If Tim Burton surfed and grew up in the Fletcher household, I imagine he'd make a film bearing some likeness to Nathan Fletcher's Lavese Las Manos.
"It's definitely Nathan," says Herbie Fletcher while standing among a wily bunch at Newport Beach's Lido Theatre. "He's a really talented individual, and I think it comes through in the film. He was really hands-on in the editing process, and he directed the movie, so I think it really showcases his talents, but I'm his dad so obviously I'm a bit biased."
All true. And while the climate of surf cinematography has seen a shift toward the artistic and innovative, Fletcher's film makes a beeline toward the roots of punk rock surf porn clocking in just shy of a half hour. That said, Lavese does inject some artistry with a recurring skeleton-puppet character who transitions one segment to the next with his own morbid creepiness - hence the shades of Tim Burton.
The film certainly showcases Fletcher’s affinity for heavy things. With double kick drums and distorted guitars driving memorable footage from sessions at Desert Point, the bulk of the film takes place at Pipeline, Teahupoo, and heavier waves of the world. Archy, Christian Fletcher, and even Herbie make guest appearances to round out the generational evolution, and provide a brief change of pace from the glut of barrels of consequence and reckless airs.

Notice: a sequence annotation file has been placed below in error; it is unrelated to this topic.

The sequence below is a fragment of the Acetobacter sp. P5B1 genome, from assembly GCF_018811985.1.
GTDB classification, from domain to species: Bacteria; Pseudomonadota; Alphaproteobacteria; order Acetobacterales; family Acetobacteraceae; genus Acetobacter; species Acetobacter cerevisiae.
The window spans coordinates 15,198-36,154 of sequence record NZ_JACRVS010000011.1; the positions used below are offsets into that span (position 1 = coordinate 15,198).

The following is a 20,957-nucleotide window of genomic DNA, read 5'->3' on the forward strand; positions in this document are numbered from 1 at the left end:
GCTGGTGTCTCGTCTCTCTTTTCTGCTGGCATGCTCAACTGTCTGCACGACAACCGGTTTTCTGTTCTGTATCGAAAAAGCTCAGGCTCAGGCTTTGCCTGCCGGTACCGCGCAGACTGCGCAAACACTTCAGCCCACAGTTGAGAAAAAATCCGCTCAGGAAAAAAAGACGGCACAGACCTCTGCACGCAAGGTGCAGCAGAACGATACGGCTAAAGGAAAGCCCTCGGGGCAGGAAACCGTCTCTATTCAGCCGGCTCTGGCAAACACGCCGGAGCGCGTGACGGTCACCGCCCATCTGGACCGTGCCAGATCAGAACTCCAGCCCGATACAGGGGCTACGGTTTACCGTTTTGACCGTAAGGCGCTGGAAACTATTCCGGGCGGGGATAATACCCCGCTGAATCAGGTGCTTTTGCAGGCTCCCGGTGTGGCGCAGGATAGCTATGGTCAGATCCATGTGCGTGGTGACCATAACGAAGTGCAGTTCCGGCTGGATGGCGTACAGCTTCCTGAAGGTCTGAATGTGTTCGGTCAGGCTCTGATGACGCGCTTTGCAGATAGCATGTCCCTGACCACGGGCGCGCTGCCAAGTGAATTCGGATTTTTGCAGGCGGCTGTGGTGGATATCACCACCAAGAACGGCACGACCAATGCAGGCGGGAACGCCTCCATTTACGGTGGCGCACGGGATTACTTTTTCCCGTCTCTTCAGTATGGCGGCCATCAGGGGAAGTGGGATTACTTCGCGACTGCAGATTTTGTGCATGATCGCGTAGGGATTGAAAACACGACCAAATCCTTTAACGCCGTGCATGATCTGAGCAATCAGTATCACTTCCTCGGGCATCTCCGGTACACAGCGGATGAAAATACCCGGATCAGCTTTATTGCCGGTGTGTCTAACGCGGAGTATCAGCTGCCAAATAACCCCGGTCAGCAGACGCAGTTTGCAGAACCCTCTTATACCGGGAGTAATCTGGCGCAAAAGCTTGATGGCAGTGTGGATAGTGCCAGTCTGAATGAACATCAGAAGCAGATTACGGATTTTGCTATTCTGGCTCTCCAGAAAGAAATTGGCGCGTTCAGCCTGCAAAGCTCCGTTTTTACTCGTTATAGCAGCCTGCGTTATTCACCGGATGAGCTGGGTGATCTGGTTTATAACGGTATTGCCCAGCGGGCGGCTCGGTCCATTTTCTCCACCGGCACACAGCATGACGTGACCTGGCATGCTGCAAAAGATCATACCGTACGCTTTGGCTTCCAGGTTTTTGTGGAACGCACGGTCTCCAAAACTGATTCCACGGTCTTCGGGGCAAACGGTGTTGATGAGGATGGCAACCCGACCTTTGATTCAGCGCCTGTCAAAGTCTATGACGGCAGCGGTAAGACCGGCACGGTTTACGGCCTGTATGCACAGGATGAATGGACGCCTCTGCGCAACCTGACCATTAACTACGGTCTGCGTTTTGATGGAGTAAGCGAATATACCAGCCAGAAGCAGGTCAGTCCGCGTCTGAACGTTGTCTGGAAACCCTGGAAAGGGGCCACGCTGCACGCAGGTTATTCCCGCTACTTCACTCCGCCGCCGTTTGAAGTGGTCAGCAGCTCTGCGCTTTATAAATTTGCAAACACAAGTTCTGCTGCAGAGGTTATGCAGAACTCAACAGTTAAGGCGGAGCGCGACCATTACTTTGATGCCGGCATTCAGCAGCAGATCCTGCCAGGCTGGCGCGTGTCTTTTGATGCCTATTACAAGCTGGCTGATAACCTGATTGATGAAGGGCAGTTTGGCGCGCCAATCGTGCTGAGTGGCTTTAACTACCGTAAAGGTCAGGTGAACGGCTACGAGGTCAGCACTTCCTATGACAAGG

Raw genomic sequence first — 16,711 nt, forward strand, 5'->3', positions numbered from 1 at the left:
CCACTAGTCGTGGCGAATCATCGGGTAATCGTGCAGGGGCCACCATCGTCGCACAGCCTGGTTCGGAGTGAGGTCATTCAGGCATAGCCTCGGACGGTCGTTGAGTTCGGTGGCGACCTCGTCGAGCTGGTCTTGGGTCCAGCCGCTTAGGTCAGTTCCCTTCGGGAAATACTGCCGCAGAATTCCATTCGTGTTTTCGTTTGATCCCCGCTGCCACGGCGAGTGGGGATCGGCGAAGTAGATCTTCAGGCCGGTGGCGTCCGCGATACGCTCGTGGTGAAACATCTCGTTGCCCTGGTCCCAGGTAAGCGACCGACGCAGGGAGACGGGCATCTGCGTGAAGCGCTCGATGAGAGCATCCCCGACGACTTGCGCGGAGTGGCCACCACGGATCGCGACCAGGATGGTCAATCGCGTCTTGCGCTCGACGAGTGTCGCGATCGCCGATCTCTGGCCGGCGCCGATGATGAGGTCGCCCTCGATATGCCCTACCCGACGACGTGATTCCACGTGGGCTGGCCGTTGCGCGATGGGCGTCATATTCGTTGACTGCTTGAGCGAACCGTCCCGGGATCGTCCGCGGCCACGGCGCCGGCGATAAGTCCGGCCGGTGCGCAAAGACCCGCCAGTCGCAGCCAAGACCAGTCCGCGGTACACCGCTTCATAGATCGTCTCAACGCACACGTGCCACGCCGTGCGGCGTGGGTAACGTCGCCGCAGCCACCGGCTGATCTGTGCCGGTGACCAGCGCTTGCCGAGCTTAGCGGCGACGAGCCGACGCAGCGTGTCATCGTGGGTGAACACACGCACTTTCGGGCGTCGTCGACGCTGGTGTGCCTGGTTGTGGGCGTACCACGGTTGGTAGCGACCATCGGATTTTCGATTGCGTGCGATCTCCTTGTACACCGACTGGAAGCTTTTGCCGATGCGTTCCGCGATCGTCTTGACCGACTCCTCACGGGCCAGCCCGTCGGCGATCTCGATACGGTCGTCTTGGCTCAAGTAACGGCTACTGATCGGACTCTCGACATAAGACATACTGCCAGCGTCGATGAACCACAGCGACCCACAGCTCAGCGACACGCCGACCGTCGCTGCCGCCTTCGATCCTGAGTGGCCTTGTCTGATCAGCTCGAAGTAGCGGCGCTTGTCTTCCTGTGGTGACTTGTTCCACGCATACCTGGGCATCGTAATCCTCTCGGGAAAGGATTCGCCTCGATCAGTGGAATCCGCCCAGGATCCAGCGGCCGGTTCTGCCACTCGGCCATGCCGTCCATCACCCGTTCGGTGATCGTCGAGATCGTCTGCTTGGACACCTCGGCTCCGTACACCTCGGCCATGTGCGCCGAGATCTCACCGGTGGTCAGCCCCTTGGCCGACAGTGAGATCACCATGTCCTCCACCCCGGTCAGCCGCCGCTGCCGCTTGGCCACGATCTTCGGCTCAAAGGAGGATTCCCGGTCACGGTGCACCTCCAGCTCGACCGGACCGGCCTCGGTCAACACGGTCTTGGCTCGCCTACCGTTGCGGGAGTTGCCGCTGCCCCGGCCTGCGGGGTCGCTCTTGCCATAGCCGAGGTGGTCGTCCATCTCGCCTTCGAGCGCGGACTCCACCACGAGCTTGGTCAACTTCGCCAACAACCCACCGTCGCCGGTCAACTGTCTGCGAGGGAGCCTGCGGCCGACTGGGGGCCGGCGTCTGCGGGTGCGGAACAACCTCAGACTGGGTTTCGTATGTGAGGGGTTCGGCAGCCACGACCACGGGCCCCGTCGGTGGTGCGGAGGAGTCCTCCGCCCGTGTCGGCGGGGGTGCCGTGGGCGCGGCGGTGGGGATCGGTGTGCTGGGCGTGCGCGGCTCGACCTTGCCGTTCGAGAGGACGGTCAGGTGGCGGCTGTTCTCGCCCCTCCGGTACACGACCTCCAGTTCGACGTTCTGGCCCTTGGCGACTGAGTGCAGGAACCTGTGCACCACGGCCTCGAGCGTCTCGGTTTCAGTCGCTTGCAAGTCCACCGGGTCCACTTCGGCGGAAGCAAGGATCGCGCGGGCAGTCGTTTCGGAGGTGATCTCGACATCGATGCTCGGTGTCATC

While Fletcher is still in the process of recovering from a broken femur incurred at Pipeline in January, he holds his injury responsible for this film's creation, calling it a blessing in disguise.
"He told me, 'If I hadn't gotten hurt, I never would have finished this thing.’ So he said in the end it was a good thing," said his mother Dibi Fletcher.
Hopefully with this film, he'll wash his hands of an injury and continue to make headlines.
"He'll be back," said Herbie. "Stronger than ever."
You may want to leave before the closing credits roll, as it was extremely awkward watching footage of a random middle-aged man doing cocaine in his kitchen. Especially considering I was seated next to a father-toddler duo – the dad trying desperately to distract his son from the screen.
Meet the Fletcher’s: Dibi and Herbie outside of Newport’s Lido Theatre.